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Editor’s note: Prior to April 19, 1994, when a new ABC Constitution/By-Laws/Code of Ethics was approved, boxer breeders who wanted to join the ABC or their local boxer specialty club had to promise that they wouldn’t breed, register, sell, or place their white puppies, which often comprised as much as 50% of their litters. The prohibition against placing, or giving away, white puppies presented a real ethical dilemma for some good and honorable breeders, who had a lot to offer to our parent club, and wouldn’t have dreamed of breeding, registering, or even selling whites and checks, but who found it morally unacceptable to kill healthy puppies of any color. Some of those breeders, in obeying what they felt was a higher moral imperative than the ABC’s, surreptitiously placed their white puppies in good homes and swore the new owners to secrecy.

Today, with the change in the ABC By-Laws that tacitly allows us to place white puppies, or more accurately, doesn’t expressly forbid placement, some newcomers to the breed are having a hard time accepting what many of us old-timers viewed as the only solution to the routine appearance of unwanted white puppies that we couldn’t even "legally" give away - culling our litters. Such is the viewpoint of the author of the following article. I have offered another viewpoint in the BU Editorial. What is your viewpoint? We’ll be happy to consider it for publication in a future issue. Just contact us by e-mail at the address below.


Here It Is in Black and White...

By Katherine Nevius
Minstrel Boxers, Vienna, VA

Recently, there was another heated exchange of posts on the Boxer Mailing List on the ever-controversial subject of white boxers. As a result of my stance on the issue of culling white boxer puppies, I was charged by an experienced breeder and member of the BML of having an agenda, as though that were some sort of crime. Well, the experienced breeder was right - I certainly do have an agenda, and I'm pleased to admit that I do. It’s simple: I'd like it to be possible for all breeders, new ones, especially, to avoid what I believe is the unnecessary ritual killing of over twenty percent of all boxer pups born. I think I made my reasons clear by way of a tale I told to my electronic neighbors on the BML. I'd like to share it with you here.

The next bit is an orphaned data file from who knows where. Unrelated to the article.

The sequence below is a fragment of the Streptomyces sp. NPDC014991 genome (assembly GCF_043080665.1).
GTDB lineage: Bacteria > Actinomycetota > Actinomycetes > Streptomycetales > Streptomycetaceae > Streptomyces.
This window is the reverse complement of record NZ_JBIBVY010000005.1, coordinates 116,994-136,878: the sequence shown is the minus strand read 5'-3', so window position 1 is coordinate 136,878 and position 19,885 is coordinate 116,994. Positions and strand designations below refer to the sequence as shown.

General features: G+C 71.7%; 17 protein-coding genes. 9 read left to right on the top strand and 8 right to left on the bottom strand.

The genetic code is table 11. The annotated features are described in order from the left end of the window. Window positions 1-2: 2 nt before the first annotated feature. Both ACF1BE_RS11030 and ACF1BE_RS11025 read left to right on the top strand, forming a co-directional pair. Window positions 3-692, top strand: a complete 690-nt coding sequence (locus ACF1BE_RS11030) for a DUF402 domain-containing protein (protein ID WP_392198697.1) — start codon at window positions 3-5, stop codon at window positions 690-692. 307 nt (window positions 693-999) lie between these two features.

My recent sojourn on the Florida Circuit took me to the home of a Boxer Mailing List member who lives there with a deaf white cousin of my puppy, Rose. It brought to mind, once again, the controversies white boxers inspire, and the close-to-certainty that, when she's bred again in March, my foundation bitch, Hedy, will incubate some percentage of white or check puppies among her litter. Last time, two of five were white with brindle eye and ear patches. Forty percent -- well above the widely touted average. It wouldn't surprise me if even higher numbers routinely make themselves known in the whelping boxes of breeders across the country. That's a lot of puppies. It's a lot of living creatures who present an ethical dilemma, both for those who don't want to dispose of them, and for those who do. It's that latter category that I'd like to address.

Two stories recently caught my ear. Both involve "old time" breeders whose view of whites doesn't match my own. I don't believe I'd put down a white puppy except under the most extraordinary of circumstances -- but those would be circumstances in which I'd also put down a colored one. As my vet, who's got twenty-five years' experience with boxers, has told me in no uncertain terms, there's not a single difference between 'em where health issues are concerned. Except, of course, for the deafness issue -- the one shared by a number of white breeds of dog. If the Dalmatian people can persevere in the face of it, I think we should be able to.

But I digress.

White Boxer Pups